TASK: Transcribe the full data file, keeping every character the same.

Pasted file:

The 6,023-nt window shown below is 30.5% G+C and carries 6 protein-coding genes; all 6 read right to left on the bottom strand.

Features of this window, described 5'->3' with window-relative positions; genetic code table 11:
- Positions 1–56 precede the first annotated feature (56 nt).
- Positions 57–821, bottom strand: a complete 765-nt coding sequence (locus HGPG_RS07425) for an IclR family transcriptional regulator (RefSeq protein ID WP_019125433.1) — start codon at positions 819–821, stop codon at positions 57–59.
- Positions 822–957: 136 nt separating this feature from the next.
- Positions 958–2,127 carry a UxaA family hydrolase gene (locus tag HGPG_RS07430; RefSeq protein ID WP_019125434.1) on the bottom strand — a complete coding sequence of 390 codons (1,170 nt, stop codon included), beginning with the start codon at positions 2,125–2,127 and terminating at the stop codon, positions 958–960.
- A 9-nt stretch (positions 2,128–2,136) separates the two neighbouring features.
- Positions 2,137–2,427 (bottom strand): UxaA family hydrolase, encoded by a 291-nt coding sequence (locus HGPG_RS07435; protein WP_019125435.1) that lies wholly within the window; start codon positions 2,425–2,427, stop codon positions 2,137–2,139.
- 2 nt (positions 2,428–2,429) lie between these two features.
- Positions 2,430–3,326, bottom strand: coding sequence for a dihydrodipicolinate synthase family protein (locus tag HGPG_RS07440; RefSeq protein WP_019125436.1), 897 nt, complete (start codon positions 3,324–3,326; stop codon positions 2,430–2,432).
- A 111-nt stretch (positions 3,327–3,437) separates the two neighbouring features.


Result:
The 6,023-nt window shown below is 30.5% G+C and carries 6 protein-coding genes; all 6 read right to left on the bottom strand.

Features of this window, described 5'->3' with window-relative positions; genetic code table 11:
- Positions 1–56 precede the first annotated feature (56 nt).
- Positions 57–821, bottom strand: a complete 765-nt coding sequence (locus HGPG_RS07425) for an IclR family transcriptional regulator (RefSeq protein ID WP_019125433.1) — start codon at positions 819–821, stop codon at positions 57–59.
- Positions 822–957: 136 nt separating this feature from the next.
- Positions 958–2,127 carry a UxaA family hydrolase gene (locus tag HGPG_RS07430; RefSeq protein ID WP_019125434.1) on the bottom strand — a complete coding sequence of 390 codons (1,170 nt, stop codon included), beginning with the start codon at positions 2,125–2,127 and terminating at the stop codon, positions 958–960.
- A 9-nt stretch (positions 2,128–2,136) separates the two neighbouring features.
- Positions 2,137–2,427 (bottom strand): UxaA family hydrolase, encoded by a 291-nt coding sequence (locus HGPG_RS07435; protein WP_019125435.1) that lies wholly within the window; start codon positions 2,425–2,427, stop codon positions 2,137–2,139.
- 2 nt (positions 2,428–2,429) lie between these two features.
- Positions 2,430–3,326, bottom strand: coding sequence for a dihydrodipicolinate synthase family protein (locus tag HGPG_RS07440; RefSeq protein WP_019125436.1), 897 nt, complete (start codon positions 3,324–3,326; stop codon positions 2,430–2,432).
- A 111-nt stretch (positions 3,327–3,437) separates the two neighbouring features.